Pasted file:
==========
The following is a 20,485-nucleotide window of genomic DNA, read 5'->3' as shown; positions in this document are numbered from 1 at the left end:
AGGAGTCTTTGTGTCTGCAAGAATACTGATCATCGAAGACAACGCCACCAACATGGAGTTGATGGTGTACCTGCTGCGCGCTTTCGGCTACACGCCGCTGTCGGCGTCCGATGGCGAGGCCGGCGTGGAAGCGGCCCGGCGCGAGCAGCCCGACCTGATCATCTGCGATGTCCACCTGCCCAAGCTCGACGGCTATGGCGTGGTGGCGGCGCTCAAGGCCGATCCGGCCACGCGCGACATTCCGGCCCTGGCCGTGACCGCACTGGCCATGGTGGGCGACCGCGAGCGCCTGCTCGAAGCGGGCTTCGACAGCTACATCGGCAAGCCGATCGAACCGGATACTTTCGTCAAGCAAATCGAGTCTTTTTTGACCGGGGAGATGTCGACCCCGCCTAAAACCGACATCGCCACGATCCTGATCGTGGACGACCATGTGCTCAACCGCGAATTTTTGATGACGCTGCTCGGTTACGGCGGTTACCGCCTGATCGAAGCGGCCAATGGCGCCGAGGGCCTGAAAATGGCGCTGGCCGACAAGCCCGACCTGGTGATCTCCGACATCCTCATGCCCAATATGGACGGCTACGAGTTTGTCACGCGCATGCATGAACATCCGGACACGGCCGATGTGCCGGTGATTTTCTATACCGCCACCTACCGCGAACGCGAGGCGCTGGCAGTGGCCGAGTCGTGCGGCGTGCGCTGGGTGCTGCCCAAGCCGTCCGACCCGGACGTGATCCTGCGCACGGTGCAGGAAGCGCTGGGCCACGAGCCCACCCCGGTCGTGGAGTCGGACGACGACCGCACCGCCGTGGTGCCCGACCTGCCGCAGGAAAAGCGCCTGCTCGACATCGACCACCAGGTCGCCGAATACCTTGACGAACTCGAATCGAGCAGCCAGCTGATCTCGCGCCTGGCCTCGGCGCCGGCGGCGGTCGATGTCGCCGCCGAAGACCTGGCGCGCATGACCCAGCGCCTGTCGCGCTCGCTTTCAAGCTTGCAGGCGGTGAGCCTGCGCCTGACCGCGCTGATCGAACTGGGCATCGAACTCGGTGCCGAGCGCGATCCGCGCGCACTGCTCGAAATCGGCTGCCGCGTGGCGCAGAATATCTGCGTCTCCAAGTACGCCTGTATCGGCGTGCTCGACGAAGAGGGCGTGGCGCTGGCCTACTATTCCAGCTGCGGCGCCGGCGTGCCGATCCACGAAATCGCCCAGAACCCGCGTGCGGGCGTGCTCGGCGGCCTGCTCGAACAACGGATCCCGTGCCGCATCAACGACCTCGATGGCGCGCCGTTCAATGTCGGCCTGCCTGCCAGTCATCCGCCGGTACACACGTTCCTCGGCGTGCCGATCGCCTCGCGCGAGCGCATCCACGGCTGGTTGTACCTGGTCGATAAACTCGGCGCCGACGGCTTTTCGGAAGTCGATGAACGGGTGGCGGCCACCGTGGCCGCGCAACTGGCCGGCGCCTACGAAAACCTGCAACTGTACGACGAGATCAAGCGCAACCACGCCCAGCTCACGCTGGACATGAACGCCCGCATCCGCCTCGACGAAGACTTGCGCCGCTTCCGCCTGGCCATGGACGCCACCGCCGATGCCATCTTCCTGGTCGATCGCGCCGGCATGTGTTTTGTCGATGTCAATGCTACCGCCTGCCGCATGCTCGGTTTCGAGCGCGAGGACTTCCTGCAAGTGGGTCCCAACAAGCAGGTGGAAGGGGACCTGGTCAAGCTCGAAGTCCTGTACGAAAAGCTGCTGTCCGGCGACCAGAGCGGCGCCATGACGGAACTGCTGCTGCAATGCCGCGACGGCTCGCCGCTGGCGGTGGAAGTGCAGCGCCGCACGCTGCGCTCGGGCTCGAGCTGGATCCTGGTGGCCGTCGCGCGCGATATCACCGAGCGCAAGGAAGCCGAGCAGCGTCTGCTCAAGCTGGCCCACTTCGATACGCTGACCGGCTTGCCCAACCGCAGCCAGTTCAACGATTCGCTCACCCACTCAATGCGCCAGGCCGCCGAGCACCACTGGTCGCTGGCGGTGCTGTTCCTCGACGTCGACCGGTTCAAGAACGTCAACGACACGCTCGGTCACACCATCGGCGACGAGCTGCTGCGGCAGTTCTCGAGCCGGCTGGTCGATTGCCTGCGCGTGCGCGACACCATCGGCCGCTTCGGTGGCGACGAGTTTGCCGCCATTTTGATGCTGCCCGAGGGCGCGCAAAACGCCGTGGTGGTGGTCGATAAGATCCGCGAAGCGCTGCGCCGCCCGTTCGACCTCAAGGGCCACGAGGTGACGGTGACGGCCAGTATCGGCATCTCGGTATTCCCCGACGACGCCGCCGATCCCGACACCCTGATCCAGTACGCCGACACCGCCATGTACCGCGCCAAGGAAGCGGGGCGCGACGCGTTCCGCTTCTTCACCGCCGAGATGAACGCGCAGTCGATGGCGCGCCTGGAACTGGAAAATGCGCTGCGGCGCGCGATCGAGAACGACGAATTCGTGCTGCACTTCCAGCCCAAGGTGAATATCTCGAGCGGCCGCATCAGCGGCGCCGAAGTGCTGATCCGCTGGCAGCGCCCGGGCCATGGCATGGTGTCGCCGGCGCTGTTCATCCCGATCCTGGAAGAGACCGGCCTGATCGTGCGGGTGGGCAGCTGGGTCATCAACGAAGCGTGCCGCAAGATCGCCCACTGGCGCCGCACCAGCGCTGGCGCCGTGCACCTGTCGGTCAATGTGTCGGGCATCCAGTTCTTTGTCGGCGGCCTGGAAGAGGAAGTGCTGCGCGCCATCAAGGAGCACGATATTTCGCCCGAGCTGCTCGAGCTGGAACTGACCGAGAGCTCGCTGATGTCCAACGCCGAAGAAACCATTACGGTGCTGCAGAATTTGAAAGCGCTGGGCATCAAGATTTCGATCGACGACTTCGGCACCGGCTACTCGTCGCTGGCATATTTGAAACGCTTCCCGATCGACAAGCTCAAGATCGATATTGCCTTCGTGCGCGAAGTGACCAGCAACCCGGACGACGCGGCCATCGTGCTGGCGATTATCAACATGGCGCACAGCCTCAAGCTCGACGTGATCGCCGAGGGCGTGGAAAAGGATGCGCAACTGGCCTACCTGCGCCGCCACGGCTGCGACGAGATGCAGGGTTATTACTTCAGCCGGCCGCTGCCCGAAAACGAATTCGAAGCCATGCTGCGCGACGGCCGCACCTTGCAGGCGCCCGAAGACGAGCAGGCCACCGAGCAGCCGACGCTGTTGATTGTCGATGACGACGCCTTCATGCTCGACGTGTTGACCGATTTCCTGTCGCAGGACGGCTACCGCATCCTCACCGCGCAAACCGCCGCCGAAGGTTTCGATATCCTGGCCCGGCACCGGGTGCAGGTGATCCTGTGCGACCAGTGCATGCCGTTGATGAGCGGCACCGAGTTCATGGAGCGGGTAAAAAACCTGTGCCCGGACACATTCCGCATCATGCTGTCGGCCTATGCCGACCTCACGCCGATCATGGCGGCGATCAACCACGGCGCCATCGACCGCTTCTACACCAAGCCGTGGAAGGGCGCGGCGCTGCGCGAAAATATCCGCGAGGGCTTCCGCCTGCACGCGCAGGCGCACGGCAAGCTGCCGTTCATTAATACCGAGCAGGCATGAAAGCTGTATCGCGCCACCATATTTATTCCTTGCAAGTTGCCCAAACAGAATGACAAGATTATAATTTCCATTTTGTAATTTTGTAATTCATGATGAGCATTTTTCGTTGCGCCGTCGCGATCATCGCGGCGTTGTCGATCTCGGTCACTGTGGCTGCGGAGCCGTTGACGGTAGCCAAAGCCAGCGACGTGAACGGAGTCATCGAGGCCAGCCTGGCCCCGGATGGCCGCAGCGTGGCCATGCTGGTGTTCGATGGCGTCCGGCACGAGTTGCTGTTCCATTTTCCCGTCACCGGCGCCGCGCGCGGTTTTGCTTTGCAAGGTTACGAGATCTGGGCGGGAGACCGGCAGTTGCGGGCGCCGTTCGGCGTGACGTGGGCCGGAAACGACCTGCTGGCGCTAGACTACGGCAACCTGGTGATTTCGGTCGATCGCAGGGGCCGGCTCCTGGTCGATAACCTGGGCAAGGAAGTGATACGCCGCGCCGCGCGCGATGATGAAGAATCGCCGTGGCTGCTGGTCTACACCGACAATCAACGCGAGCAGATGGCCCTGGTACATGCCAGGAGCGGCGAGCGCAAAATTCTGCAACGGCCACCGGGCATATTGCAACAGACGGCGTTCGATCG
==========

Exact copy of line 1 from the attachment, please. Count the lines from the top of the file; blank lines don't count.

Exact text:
The following is a 20,485-nucleotide window of genomic DNA, read 5'->3' as shown; positions in this document are numbered from 1 at the left end: